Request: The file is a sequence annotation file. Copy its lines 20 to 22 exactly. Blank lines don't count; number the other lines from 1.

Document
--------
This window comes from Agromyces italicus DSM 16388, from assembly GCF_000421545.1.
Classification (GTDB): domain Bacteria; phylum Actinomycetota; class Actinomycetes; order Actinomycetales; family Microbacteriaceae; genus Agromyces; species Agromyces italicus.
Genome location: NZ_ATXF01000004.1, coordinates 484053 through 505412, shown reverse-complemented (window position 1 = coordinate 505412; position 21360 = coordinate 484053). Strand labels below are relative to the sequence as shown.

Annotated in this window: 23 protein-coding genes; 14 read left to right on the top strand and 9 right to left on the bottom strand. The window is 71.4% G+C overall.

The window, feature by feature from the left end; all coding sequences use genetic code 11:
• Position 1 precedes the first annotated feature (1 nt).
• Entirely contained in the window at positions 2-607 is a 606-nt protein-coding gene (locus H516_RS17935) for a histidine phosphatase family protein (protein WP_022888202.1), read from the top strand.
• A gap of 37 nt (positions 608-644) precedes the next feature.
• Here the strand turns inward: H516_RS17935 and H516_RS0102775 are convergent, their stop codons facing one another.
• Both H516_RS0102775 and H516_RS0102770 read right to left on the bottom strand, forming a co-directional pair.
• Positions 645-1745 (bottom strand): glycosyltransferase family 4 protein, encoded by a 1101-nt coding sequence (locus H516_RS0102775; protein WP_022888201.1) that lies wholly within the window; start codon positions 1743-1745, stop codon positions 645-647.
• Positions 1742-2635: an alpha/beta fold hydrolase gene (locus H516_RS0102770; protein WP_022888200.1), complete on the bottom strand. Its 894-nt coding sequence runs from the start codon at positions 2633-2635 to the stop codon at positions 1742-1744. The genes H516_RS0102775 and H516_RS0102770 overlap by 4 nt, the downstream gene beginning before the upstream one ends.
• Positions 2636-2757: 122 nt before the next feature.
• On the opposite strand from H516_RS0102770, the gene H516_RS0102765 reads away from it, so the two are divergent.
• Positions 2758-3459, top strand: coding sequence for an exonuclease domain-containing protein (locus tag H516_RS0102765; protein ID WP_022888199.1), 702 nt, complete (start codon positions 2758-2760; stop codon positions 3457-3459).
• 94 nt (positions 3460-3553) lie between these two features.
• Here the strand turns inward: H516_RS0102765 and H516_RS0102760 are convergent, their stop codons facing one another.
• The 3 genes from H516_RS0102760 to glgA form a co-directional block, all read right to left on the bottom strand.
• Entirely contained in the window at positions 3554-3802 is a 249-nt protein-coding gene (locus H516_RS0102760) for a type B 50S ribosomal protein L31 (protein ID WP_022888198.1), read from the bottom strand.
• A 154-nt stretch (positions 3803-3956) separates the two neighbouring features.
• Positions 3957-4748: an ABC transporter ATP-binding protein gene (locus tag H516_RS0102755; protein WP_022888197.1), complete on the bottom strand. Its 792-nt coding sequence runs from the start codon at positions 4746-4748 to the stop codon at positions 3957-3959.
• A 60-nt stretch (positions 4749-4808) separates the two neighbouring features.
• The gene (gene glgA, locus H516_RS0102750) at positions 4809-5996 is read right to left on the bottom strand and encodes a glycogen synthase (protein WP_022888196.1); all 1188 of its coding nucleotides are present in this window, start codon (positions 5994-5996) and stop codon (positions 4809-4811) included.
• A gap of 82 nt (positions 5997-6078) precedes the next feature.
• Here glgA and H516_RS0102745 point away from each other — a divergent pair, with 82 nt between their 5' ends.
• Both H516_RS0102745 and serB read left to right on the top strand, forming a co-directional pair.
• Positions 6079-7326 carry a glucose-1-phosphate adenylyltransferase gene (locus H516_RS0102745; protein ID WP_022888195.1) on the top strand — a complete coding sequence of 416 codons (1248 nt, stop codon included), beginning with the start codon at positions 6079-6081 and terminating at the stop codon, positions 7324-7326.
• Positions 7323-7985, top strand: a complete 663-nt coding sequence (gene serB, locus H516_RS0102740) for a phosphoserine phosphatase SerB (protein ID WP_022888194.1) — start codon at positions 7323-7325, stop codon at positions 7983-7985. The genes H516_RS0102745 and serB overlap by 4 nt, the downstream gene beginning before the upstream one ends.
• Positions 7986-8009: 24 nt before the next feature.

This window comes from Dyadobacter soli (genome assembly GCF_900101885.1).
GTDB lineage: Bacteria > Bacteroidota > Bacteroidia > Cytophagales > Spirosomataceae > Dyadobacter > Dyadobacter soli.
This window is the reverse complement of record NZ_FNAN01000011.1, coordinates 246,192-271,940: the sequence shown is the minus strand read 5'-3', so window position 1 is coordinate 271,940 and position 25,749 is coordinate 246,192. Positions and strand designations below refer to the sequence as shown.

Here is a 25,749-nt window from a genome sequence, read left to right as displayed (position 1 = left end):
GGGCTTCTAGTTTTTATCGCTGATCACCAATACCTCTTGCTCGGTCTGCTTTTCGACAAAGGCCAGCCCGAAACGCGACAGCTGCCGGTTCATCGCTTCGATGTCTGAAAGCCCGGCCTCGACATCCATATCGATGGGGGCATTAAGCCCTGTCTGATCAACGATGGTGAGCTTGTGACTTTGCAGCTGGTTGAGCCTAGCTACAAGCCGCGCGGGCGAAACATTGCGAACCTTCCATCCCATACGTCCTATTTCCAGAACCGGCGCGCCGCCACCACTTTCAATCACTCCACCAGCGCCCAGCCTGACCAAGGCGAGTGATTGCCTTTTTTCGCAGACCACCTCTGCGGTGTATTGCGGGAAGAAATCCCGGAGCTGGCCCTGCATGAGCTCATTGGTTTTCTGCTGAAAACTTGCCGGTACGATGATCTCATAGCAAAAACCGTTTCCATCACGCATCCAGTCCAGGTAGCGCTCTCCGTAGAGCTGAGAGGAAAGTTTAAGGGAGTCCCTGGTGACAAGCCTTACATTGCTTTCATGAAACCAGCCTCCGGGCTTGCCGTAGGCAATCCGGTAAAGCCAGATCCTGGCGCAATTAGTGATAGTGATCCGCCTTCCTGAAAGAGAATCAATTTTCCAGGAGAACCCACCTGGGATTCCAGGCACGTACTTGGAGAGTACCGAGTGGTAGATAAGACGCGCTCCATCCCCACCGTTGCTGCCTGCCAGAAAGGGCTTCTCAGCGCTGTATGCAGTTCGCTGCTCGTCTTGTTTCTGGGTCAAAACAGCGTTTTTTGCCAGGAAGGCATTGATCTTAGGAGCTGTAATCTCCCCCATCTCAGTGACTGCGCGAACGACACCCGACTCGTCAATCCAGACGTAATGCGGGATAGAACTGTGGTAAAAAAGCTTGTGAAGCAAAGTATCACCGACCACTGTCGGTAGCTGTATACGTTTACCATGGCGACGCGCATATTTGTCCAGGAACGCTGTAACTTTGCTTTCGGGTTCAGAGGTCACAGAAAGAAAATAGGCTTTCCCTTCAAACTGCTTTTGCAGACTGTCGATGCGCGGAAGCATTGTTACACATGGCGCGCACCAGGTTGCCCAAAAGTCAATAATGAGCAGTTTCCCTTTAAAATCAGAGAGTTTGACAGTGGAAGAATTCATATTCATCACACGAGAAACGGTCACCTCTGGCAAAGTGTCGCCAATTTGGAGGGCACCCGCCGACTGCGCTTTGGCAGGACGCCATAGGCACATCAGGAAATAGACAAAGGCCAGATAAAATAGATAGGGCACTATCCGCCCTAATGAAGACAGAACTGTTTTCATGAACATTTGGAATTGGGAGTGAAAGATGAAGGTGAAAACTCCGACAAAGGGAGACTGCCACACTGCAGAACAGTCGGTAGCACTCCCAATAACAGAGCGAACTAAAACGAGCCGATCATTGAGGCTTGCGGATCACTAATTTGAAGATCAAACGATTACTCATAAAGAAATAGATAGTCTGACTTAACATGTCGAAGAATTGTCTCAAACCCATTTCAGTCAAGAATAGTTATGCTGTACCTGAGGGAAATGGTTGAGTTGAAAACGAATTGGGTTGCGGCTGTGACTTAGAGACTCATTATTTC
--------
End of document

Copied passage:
• A 154-nt stretch (positions 3803-3956) separates the two neighbouring features.
• Positions 3957-4748: an ABC transporter ATP-binding protein gene (locus tag H516_RS0102755; protein WP_022888197.1), complete on the bottom strand. Its 792-nt coding sequence runs from the start codon at positions 4746-4748 to the stop codon at positions 3957-3959.
• A 60-nt stretch (positions 4749-4808) separates the two neighbouring features.